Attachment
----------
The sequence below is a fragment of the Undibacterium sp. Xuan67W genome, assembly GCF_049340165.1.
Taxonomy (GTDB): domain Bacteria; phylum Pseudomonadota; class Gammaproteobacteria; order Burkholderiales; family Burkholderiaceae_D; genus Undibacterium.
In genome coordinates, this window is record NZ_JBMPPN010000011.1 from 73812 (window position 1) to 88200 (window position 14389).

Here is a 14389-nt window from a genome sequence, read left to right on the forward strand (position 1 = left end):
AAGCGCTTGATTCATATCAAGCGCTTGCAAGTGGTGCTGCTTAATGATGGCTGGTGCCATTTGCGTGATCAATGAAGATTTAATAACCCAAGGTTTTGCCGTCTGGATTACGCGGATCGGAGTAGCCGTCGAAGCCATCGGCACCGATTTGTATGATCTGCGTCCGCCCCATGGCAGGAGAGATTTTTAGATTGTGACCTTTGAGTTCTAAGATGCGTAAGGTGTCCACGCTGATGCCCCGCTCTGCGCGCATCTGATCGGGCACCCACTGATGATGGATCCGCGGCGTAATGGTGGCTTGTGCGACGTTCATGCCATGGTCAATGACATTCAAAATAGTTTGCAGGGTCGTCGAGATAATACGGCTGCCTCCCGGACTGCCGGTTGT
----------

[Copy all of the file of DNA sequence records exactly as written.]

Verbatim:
The sequence below is a fragment of the Undibacterium sp. Xuan67W genome, assembly GCF_049340165.1.
Taxonomy (GTDB): domain Bacteria; phylum Pseudomonadota; class Gammaproteobacteria; order Burkholderiales; family Burkholderiaceae_D; genus Undibacterium.
In genome coordinates, this window is record NZ_JBMPPN010000011.1 from 73812 (window position 1) to 88200 (window position 14389).

Here is a 14389-nt window from a genome sequence, read left to right on the forward strand (position 1 = left end):
AAGCGCTTGATTCATATCAAGCGCTTGCAAGTGGTGCTGCTTAATGATGGCTGGTGCCATTTGCGTGATCAATGAAGATTTAATAACCCAAGGTTTTGCCGTCTGGATTACGCGGATCGGAGTAGCCGTCGAAGCCATCGGCACCGATTTGTATGATCTGCGTCCGCCCCATGGCAGGAGAGATTTTTAGATTGTGACCTTTGAGTTCTAAGATGCGTAAGGTGTCCACGCTGATGCCCCGCTCTGCGCGCATCTGATCGGGCACCCACTGATGATGGATCCGCGGCGTAATGGTGGCTTGTGCGACGTTCATGCCATGGTCAATGACATTCAAAATAGTTTGCAGGGTCGTCGAGATAATACGGCTGCCTCCCGGACTGCCGGTTGT